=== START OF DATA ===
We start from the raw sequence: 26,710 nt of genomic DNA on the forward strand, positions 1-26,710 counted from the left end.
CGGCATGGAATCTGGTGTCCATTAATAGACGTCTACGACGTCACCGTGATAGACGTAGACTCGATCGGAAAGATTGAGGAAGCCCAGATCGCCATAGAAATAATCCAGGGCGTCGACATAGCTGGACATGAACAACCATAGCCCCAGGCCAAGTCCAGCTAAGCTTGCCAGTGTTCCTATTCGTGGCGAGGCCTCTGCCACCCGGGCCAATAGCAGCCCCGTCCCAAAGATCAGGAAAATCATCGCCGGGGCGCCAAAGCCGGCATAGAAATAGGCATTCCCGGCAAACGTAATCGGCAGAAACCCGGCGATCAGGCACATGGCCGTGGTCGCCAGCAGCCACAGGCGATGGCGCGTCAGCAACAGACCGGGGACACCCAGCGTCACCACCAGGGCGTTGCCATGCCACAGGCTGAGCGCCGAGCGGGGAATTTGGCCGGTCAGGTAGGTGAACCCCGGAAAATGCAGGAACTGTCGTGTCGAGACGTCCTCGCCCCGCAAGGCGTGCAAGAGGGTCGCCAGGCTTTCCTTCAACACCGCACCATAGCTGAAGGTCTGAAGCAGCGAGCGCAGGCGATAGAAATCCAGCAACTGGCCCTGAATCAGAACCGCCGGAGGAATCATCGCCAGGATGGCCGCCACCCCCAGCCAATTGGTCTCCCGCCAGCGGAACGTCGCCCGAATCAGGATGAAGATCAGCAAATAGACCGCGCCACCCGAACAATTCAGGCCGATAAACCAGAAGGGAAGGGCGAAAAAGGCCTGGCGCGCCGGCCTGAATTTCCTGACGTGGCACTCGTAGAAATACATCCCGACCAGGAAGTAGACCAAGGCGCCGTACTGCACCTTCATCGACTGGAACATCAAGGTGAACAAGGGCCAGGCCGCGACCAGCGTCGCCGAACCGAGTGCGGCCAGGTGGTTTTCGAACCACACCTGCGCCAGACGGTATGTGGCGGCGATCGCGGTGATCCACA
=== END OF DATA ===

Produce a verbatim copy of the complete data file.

We start from the raw sequence: 26,710 nt of genomic DNA on the forward strand, positions 1-26,710 counted from the left end.
CGGCATGGAATCTGGTGTCCATTAATAGACGTCTACGACGTCACCGTGATAGACGTAGACTCGATCGGAAAGATTGAGGAAGCCCAGATCGCCATAGAAATAATCCAGGGCGTCGACATAGCTGGACATGAACAACCATAGCCCCAGGCCAAGTCCAGCTAAGCTTGCCAGTGTTCCTATTCGTGGCGAGGCCTCTGCCACCCGGGCCAATAGCAGCCCCGTCCCAAAGATCAGGAAAATCATCGCCGGGGCGCCAAAGCCGGCATAGAAATAGGCATTCCCGGCAAACGTAATCGGCAGAAACCCGGCGATCAGGCACATGGCCGTGGTCGCCAGCAGCCACAGGCGATGGCGCGTCAGCAACAGACCGGGGACACCCAGCGTCACCACCAGGGCGTTGCCATGCCACAGGCTGAGCGCCGAGCGGGGAATTTGGCCGGTCAGGTAGGTGAACCCCGGAAAATGCAGGAACTGTCGTGTCGAGACGTCCTCGCCCCGCAAGGCGTGCAAGAGGGTCGCCAGGCTTTCCTTCAACACCGCACCATAGCTGAAGGTCTGAAGCAGCGAGCGCAGGCGATAGAAATCCAGCAACTGGCCCTGAATCAGAACCGCCGGAGGAATCATCGCCAGGATGGCCGCCACCCCCAGCCAATTGGTCTCCCGCCAGCGGAACGTCGCCCGAATCAGGATGAAGATCAGCAAATAGACCGCGCCACCCGAACAATTCAGGCCGATAAACCAGAAGGGAAGGGCGAAAAAGGCCTGGCGCGCCGGCCTGAATTTCCTGACGTGGCACTCGTAGAAATACATCCCGACCAGGAAGTAGACCAAGGCGCCGTACTGCACCTTCATCGACTGGAACATCAAGGTGAACAAGGGCCAGGCCGCGACCAGCGTCGCCGAACCGAGTGCGGCCAGGTGGTTTTCGAACCACACCTGCGCCAGACGGTATGTGGCGGCGATCGCGGTGATCCACA